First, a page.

Tuesday, August 26, 2008

Early election call won't break any promises: Harper

Of course being in a minority cannot prevent the opposition from forcing an election before the fixed date next year but Harper can prevent himself from doing so! His saying that he is not breaking any promise is a crock. Harper probably wants to call an election because he thinks that things are going to get worse in the economy and with scandals and who knows what else. Rather than let the Liberals determine the timing he will do it himself. Or maybe Harper has the impossible to resist syndrome a disease the inflicts prime ministers and premiers and paralyzes the will making it impossible to resist calling an election. This is from the CBC.
From this article it would seem that Harper may very well call an election before the coming byelections. Dion may be right that Harper worries he might not do well in those byelections.
Anyway Harper's calling the meeting with the leaders of other parties is surely a farce. I am surprised that any leaders actually agree to meet with him. A phone call would do. Anyway he already knows the Liberals will co-operate as long as they do not like the polls.

Early election call won't break any promises: Harper
Last Updated: Tuesday, August 26, 2008 2:00 PM ET CBC News
Prime Minister Stephen Harper says he won't be breaking his promise to Canadians if he calls an election this fall, one year ahead of the fixed election date set by his own government.
He said the goal of the fixed election date — the next one being Oct. 19, 2009 — is to provide Canadians with some sense of certainty.
But, Harper argued, in the context of a minority government like the current one, certainty is never possible because opposition parties are always threatening to vote against the ruling party on confidence motions and topple the government.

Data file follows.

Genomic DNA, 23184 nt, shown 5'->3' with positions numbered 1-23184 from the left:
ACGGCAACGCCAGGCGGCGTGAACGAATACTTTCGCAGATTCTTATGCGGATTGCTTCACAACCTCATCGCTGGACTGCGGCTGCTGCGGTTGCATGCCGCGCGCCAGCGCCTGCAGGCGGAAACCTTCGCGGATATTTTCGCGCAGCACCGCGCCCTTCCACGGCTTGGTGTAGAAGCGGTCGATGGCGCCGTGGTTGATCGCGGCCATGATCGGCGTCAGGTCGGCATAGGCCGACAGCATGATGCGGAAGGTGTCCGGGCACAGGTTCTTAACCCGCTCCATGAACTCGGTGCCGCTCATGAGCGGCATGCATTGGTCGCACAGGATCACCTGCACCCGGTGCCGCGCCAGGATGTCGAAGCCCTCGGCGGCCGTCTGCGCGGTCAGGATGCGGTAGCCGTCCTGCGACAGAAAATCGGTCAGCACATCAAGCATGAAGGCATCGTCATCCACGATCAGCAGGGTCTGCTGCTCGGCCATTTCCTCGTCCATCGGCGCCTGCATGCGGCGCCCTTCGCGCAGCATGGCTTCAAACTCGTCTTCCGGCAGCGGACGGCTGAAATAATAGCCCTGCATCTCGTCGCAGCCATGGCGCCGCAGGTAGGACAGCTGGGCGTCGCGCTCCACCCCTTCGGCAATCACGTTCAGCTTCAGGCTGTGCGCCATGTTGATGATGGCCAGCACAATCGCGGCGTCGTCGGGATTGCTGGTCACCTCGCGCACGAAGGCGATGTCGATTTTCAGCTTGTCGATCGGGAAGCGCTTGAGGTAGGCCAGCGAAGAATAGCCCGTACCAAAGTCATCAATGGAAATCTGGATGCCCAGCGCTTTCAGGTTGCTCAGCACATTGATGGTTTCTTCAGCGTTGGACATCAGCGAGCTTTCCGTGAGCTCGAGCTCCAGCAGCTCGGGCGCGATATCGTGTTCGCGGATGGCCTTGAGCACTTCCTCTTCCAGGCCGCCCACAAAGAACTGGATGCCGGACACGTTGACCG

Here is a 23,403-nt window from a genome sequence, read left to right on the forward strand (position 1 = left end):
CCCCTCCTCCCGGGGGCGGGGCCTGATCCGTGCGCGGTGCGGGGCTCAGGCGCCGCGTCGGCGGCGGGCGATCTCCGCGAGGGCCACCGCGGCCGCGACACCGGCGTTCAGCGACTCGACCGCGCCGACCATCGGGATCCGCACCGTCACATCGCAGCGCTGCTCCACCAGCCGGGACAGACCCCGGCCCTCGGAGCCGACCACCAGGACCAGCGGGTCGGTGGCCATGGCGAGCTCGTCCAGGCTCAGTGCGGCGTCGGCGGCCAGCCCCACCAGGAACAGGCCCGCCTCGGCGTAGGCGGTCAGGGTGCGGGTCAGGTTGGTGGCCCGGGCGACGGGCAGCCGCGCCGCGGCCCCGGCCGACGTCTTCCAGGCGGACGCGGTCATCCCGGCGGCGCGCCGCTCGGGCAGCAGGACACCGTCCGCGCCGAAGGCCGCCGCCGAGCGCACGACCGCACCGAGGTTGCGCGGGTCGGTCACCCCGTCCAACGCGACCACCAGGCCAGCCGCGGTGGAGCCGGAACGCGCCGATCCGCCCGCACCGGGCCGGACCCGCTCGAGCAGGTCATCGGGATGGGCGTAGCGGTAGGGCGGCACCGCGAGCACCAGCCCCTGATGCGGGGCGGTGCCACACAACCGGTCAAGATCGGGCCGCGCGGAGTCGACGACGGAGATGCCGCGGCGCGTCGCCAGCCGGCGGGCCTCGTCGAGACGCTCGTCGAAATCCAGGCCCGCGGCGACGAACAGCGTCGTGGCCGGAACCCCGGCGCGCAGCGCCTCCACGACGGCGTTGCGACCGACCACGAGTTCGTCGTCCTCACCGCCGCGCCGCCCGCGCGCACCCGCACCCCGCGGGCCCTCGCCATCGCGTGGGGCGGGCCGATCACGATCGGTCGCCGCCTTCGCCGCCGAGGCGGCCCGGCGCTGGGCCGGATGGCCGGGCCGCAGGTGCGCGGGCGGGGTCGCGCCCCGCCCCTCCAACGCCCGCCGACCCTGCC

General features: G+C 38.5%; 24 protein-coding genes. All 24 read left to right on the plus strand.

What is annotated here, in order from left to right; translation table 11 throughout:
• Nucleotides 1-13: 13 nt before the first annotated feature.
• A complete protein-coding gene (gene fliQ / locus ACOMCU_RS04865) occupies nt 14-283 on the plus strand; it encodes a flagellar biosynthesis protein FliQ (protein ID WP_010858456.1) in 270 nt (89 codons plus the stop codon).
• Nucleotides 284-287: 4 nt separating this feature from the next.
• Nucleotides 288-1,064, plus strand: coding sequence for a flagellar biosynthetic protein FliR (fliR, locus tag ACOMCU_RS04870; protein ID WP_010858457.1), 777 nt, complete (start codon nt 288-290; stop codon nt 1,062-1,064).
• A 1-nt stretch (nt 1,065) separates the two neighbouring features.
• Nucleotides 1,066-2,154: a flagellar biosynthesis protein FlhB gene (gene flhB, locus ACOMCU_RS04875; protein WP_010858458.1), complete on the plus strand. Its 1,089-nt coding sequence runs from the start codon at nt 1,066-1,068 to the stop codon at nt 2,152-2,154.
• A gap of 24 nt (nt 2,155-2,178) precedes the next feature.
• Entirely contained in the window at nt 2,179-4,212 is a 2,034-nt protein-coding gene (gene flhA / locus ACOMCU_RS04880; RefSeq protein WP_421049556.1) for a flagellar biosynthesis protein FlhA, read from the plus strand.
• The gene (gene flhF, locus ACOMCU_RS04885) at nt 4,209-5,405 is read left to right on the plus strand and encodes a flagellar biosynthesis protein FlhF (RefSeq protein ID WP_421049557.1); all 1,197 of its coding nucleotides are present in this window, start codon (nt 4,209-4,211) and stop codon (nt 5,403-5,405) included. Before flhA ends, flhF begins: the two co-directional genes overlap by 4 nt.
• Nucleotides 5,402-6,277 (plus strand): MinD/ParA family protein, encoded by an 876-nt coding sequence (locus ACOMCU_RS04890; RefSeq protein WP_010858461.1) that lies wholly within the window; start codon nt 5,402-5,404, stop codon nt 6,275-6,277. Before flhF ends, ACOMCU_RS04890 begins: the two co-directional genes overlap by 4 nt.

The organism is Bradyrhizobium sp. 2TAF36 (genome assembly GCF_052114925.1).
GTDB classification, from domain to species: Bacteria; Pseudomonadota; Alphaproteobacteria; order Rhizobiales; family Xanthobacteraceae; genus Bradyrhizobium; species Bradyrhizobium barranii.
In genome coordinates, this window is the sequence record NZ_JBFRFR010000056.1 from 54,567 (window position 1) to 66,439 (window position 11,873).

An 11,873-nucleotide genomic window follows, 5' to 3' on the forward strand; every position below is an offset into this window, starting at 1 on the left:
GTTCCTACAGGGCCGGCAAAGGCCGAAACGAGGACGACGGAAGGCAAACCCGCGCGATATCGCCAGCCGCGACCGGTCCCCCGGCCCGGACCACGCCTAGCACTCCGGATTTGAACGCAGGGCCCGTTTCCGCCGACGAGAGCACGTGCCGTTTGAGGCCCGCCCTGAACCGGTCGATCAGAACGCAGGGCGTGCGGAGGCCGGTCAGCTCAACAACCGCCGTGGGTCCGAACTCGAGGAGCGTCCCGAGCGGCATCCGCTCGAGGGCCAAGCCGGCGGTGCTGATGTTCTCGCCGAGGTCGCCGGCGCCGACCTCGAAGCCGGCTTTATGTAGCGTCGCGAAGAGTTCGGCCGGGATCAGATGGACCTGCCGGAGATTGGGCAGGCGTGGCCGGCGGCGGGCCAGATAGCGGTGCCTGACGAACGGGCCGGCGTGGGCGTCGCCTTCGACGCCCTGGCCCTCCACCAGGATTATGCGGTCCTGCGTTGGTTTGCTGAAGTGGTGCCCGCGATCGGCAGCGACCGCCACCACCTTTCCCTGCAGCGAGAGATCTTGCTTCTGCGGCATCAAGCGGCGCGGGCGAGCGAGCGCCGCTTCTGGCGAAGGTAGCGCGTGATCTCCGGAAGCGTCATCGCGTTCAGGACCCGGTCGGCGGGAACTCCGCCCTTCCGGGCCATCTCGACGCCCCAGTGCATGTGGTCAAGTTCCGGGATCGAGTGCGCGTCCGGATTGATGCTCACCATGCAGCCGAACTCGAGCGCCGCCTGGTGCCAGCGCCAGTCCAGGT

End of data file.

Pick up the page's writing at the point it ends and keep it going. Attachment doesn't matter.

"We are clear," Harper told reporters at a news conference in Ottawa. "You can only have certainty about a fixed election date in the context of a majority government.
"Look, if any of the opposition parties wanted to provide some, any degree of certainty that we'll be here to October 2009, then we'll have an election in October 2009."
He said the opposition parties have not shown their support — the NDP and Bloc have indicated they want an election called, while Harper said the Liberals have proposed their own $15.4-billion carbon-tax plan in June, suggesting they want the government to move in a different direction from the current path the Conservatives are on.
The prime minister said he is continuing to consider whether an election needs to be called, a decision he has said he expects to make in the next few weeks. Senior Conservatives have suggested Harper could pull the plug on his minority government as early as Sept. 2.
"The country must have a government that can function during a time of economic uncertainty," Harper said.
Can't wait for meeting with Dion
He said he is not willing to wait for Sept. 9, the day Liberal Leader St├ęphane Dion has suggested he could meet with Harper to discuss the issue of whether Parliament can continue as is. The meeting would occur a day after three federal byelections in Quebec and Ontario; a fourth byelection is slated to take place in Ontario on Sept. 22.
"We don't need to wait three weeks for a meeting to occur," Harper said.
"As I have already said, this shows a fundamental difference between the government and the opposition parties, and particularly Mr. Dion, who has proposed an economic agenda [the carbon-tax plan] which is completely the opposition of the government's program."
The CBC's Keith Boag, covering Harper's news conference in Ottawa, said Tuesday's comments marked the first time Harper has been direct in answering questions about the possibility he will call an election.
Harper didn't say an election would depend on what Dion decides, or on any other conditions, as he has in past news conferences.
"The prime minister is not trying to be coy about it in any way at all anymore," Boag said. "He more or less accepted that an election is going to happen."
"When the prime minister himself is talking that way, you can pretty much take it to the bank that he's made up his mind that he'll have to call an election very, very soon."

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